Brad Raffensperger, of course, who received that phone call from other former president, asking him for more votes. He has a very tough race tonight against a Trump backed opponent. That is likely to go into a runoff in June, John?

KING: Will be counting the votes tonight, again Georgia, one of the many big states tonight in November and for the next five or 10 years of American political life. Georgia, we'll be right in the thick of it. Jeff Zeleny, glad you're there for us. With me in studio to share their reporting and their insights, CNN's Nia-Malika Henderson, CNN's Edward-Isaac Dovere, CNN's Melanie Zanona, and Marianna Sotomayor from the Washington Post. We could hire you, who would make that a lot easier, just kidding. Anytime, we'd be lucky to have you.

There's a lot to cover here. A ton of big dynamics. Let's start with the new, since we're in the new business. Stacey Abrams this morning, cleaning up something she said. So, let's do this in reverse sort of forced her. She gave a speech in which she said, responding to Governor Kemp that Georgia is the worst state. And then she went on to list a number of health metrics and disparity metrics.

And so, you get her point. But in the digital age, when you give that little snippet, Georgia is the worst state, it comes - it can come back to bite you. David Perdue took issue. We'll get to Purdue in a minute. This is Stacey Abrams this morning saying, well, should have done this.


UNIDENTIFIED FEMALE: Republicans have had a field day with your comment about, this is the worst state to live in. Was that a mistake? STACEY ABRAMS, (D) GEORGIA GOVERNOR CANDIDATE: I had an elegant delivery of a statement that I will keep making and that is that Brian Kemp has a failed governor, who doesn't care about the people of Georgia.


KING: In elegant delivery, she says, it's important to watch her. She's going to be the nominee. She's not contested the Democratic primary, but those candidates too, everything you say is recorded. So, that's quick cleanup.

NIA-MALIKA HENDERSON, CNN SENIOR POLITICAL ANALYST: It is and it's something that she had to do because you'd never want to be running for the governor of a state and seen on camera disparaging that state, you know, that's going to be an ad, even though she was trying to clean it up there. Listen, she had a very good race in 2018. It was a good year for Democrats more generally. The margin was something like 60,000 votes or so, did very well. Bringing out a democratic coalition, this new sort of demographics down in Georgia.

We'll see if she can do it again. You don't see the same kind of attention on this race that you did in 2018. I think Oprah was down there, stumping for her at some point. And so, we'll see what she's able to do. The headwinds are against most Democrats, as we know because of all of the economic metrics. So, she had a stumble in this race, trying to clean it up. We'll see if it matters.

KING: A very key point about the different dynamics. 2018, a big Democratic year. This looks like a big Republican year. So, if you're the Democrat, you can't make mistakes. So quick cleanup. We'll see how it plays there. Another new thing was Mike Pence last night, he's campaigning for the incumbent governor, Brian Kemp. That's persona non grata number one or maybe number two.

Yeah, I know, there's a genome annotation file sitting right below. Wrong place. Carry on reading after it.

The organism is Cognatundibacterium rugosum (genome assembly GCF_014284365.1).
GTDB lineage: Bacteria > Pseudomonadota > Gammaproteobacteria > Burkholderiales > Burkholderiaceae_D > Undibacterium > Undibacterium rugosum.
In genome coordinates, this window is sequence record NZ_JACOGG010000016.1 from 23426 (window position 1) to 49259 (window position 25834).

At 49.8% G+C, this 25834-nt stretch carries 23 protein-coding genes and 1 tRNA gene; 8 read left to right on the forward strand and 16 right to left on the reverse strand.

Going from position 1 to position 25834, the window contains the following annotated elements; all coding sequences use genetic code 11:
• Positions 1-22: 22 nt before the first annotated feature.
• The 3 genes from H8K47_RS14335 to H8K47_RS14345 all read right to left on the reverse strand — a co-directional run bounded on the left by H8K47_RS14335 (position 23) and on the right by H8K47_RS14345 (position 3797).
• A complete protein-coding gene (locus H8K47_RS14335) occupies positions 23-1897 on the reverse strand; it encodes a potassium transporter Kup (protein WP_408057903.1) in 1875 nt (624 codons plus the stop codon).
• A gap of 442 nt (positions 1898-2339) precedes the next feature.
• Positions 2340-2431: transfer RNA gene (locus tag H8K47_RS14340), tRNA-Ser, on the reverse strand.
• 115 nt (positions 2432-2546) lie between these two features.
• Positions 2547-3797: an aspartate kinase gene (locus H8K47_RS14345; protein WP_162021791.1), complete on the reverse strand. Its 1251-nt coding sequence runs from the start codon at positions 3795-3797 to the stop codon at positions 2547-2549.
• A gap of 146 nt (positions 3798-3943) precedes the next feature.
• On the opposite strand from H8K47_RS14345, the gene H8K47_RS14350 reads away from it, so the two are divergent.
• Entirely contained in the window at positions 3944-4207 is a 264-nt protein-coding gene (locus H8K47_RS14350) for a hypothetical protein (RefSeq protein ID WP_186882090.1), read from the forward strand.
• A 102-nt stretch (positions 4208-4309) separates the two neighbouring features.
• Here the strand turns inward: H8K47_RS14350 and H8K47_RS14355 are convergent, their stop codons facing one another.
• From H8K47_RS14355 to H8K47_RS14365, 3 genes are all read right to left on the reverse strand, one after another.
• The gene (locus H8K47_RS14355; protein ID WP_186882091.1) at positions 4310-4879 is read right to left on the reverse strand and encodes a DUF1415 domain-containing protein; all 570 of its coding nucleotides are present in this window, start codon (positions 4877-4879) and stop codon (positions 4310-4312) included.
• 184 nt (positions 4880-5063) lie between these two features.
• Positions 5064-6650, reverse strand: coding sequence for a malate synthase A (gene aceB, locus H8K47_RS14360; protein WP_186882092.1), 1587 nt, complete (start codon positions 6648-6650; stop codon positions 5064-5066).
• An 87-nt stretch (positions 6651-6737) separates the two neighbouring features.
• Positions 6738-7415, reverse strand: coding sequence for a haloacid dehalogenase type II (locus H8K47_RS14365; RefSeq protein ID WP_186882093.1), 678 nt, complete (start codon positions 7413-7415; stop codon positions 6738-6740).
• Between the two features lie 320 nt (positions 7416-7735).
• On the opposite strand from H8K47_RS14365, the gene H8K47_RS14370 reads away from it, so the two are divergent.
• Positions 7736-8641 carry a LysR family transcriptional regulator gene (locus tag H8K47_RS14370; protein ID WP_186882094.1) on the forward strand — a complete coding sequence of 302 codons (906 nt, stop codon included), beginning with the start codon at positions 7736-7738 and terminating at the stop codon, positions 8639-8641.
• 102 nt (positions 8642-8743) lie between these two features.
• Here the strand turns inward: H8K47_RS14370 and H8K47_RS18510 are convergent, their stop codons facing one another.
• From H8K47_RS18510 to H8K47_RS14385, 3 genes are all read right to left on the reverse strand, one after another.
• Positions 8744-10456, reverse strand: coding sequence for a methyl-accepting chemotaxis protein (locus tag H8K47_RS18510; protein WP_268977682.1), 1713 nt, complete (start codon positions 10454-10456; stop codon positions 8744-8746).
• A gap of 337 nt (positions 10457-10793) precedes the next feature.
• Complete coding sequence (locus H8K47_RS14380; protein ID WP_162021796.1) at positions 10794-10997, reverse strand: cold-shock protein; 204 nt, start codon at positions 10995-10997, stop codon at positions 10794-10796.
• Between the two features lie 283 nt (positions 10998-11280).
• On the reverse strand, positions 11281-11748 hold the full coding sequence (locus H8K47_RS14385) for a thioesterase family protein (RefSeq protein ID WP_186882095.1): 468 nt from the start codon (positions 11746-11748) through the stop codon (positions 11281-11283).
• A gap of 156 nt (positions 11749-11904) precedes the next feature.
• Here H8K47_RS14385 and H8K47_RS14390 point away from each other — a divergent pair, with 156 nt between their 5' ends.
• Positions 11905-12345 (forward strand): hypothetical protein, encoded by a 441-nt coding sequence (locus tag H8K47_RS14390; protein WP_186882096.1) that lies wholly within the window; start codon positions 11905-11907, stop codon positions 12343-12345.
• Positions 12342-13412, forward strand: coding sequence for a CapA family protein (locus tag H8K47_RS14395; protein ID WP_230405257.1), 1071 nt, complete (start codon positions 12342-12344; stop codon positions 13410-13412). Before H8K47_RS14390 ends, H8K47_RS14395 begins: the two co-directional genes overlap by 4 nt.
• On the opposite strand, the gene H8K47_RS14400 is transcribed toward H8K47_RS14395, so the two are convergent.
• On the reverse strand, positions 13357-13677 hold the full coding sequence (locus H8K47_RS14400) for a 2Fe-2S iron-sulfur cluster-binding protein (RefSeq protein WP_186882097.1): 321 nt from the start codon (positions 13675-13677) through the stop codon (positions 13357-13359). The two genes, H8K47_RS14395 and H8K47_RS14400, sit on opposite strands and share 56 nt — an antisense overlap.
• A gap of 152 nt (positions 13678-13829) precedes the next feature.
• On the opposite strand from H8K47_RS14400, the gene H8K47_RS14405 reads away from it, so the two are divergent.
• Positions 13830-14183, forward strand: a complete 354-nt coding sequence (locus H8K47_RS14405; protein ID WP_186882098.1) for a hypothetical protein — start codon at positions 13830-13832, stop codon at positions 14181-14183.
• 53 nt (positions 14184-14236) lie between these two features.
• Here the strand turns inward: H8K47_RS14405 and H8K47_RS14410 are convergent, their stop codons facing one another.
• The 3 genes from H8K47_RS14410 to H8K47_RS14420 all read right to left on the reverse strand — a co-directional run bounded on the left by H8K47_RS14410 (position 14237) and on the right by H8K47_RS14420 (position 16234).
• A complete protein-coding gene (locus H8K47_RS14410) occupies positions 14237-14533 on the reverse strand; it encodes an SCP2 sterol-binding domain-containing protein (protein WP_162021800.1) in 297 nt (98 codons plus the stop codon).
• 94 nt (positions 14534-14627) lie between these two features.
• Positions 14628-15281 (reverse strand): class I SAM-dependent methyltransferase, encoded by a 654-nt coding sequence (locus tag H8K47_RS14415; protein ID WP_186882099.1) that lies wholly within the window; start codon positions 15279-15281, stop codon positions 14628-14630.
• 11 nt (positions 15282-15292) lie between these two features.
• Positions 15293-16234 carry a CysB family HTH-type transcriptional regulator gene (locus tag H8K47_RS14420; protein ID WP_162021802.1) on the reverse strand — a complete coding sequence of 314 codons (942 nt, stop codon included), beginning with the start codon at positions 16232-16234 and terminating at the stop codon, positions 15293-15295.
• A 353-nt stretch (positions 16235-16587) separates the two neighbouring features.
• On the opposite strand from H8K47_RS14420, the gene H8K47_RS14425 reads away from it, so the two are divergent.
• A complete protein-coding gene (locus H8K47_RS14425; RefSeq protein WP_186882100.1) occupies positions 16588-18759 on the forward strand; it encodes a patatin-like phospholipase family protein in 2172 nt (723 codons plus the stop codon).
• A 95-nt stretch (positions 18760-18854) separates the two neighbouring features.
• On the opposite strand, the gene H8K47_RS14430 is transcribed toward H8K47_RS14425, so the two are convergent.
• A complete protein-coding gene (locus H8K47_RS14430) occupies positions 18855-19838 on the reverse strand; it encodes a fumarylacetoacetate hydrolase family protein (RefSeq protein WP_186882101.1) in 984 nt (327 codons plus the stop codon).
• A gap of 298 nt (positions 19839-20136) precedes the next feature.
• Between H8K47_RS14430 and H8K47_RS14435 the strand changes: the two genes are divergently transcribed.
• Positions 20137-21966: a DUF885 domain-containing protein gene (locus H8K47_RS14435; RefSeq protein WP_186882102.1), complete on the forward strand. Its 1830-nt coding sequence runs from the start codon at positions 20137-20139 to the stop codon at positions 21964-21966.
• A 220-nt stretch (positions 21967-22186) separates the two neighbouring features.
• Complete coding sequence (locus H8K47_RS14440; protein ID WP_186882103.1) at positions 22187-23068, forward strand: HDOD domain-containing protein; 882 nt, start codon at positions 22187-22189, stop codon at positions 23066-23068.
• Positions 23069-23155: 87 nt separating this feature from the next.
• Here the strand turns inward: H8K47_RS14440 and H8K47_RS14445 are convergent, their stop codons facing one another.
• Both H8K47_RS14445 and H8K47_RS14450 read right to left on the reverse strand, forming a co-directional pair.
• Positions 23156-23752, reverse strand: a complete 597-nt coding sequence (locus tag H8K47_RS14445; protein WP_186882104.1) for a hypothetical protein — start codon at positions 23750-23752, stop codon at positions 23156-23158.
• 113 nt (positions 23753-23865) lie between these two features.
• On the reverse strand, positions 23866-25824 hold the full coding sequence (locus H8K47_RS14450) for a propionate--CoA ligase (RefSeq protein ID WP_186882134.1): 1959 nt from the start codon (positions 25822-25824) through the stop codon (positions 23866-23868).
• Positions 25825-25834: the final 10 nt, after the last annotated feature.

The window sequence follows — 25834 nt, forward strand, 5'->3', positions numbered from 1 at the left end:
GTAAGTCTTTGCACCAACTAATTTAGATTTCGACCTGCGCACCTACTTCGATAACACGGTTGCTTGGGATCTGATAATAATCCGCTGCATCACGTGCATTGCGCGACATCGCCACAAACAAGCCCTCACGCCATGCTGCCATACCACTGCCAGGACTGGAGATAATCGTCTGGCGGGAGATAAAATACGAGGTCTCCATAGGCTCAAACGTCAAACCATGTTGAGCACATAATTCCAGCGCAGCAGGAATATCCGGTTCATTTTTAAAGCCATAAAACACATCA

If you take the secretary of state in Georgia to account for Donald J. Trump, who I think was Mike Pence's boss, not all that long ago, listen to the language of Mike Pence because this is interesting to watch. Pence has tried to say Donald Trump and I disagree about January 6, but we had a great administration. This to me is walking away a bit more.


MIKE PENCE, FORMER VICE PRESIDENT OF THE UNITED STATES: I am here to support Brian Kemp in tomorrow's Republican primary. And I can honestly say, I was for Brian Kemp before it was cool. When you say yes to Governor Brian Kemp, tomorrow, you will send a deafening message all across America, that the Republican Party is the party of the future.


KING: That's Mitch McConnell's language, we're not Trump's party anymore, we're the party of the future. Mike Pence, there in my view taking another step away. Is that fair? MARIANNA SOTOMAYOR, CONGRESSIONAL REPORTER, THE WASHINGTON POST: Yes. This is what it comes down to in Georgia has definitely become Mike Pence versus Trump and who they have endorsed. But if you've looked at who they have endorsed, it's not really surprising why they're backing those specific candidates.

In this case, of course, Pence is backing Brian Kemp, because you remember, on January 6, the days leading up to it, Trump was saying, you have the power to overturn the election results. And pence went out there and said, actually don't. The constitution doesn't allow me to do that. Brian Kemp has more or less made similar arguments that, hey, our elections have been fair. You see the opposite side. Trump, basically begging Purdue to get in the race for governor. And Purdue has very much followed that election lie that has become his campaign.

KING: And the election lie animates just about everything Donald Trump does. If you're a candidate, whether you're running for dog catcher or congress or governor or Senate, Trump wants to see your fealty on the big lie to endorse you, which is why again, as we focus on the later things, he called into a rally for Purdue last night. Listen to what he says about Kemp, but more importantly about Republican voters.


DONALD TRUMP, 45TH U.S. PRESIDENT (voiceover): David is the only candidate who can beat Stacey Abrams, because I don't believe Kemp can do it. He's got too many people in the Republican Party that will refuse to vote. They're just not going to go out after what they did to two senators and to a presidential election. What he did, should have been so different.



KING: He's added again. He's saying essentially that if Kemp wins, my people won't vote. Now the question is after the prep, does he do that? Does he do that through November? Most Georgia Republicans believe that Raphael Warnock and Jon Ossoff suffer in the Senate because Donald Trump was questioning the election process in Georgia. There he goes again.